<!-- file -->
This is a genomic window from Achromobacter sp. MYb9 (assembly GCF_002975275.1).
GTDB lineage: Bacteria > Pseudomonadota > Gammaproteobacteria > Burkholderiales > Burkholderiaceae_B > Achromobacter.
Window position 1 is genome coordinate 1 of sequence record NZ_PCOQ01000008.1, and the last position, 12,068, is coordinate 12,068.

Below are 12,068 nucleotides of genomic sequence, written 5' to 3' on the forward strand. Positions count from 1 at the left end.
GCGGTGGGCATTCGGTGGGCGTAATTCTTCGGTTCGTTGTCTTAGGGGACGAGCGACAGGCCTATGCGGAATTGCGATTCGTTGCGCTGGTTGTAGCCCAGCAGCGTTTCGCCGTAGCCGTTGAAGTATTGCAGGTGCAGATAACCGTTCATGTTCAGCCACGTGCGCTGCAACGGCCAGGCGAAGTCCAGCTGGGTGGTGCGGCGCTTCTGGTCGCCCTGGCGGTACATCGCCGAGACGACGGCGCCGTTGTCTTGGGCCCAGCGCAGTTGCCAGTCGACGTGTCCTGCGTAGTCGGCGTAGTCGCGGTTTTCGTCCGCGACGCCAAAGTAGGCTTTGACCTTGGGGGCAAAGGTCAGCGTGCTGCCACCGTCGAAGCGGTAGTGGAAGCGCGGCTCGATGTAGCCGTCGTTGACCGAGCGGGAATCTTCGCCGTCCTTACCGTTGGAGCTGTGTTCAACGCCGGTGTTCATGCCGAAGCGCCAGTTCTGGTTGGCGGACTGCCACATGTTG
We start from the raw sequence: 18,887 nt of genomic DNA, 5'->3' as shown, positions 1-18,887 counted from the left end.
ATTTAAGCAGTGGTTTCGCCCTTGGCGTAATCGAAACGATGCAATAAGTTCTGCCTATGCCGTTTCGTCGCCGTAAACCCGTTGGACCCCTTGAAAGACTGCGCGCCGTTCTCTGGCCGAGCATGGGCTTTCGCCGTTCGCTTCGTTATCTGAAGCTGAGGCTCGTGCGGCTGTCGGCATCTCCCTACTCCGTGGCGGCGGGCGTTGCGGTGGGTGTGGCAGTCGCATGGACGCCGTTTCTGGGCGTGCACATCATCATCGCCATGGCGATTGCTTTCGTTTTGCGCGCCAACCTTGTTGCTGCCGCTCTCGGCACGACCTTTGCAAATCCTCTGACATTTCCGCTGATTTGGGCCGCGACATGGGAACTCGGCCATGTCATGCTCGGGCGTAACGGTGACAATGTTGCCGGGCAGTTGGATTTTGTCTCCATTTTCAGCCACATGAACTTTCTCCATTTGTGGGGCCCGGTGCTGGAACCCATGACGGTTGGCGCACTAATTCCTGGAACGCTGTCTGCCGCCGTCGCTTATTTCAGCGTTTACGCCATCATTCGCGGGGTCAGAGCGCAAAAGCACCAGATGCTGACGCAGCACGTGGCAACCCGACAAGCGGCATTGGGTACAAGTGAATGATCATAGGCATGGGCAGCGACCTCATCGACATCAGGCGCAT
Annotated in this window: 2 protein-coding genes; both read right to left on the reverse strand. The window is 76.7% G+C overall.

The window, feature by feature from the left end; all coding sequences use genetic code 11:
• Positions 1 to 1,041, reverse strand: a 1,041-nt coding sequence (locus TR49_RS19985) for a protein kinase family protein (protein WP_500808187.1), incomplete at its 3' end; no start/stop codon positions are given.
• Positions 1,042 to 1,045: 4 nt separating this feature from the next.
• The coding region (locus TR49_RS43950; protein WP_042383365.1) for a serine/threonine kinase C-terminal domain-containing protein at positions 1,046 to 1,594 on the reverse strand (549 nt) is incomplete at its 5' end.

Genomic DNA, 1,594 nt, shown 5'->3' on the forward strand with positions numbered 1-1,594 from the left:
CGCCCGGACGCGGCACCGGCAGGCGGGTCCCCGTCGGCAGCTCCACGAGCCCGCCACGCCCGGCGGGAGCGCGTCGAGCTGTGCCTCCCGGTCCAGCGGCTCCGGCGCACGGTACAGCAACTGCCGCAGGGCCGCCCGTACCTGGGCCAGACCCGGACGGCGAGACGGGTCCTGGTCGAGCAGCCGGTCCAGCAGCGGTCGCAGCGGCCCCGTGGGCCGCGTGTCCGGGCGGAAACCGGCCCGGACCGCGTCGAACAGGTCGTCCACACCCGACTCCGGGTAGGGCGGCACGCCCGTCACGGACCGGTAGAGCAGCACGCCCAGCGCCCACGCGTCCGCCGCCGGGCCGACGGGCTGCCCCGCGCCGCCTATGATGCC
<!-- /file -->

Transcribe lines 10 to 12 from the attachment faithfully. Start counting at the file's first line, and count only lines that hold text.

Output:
• Positions 1 to 1,041, reverse strand: a 1,041-nt coding sequence (locus TR49_RS19985) for a protein kinase family protein (protein WP_500808187.1), incomplete at its 3' end; no start/stop codon positions are given.
• Positions 1,042 to 1,045: 4 nt separating this feature from the next.
• The coding region (locus TR49_RS43950; protein WP_042383365.1) for a serine/threonine kinase C-terminal domain-containing protein at positions 1,046 to 1,594 on the reverse strand (549 nt) is incomplete at its 5' end.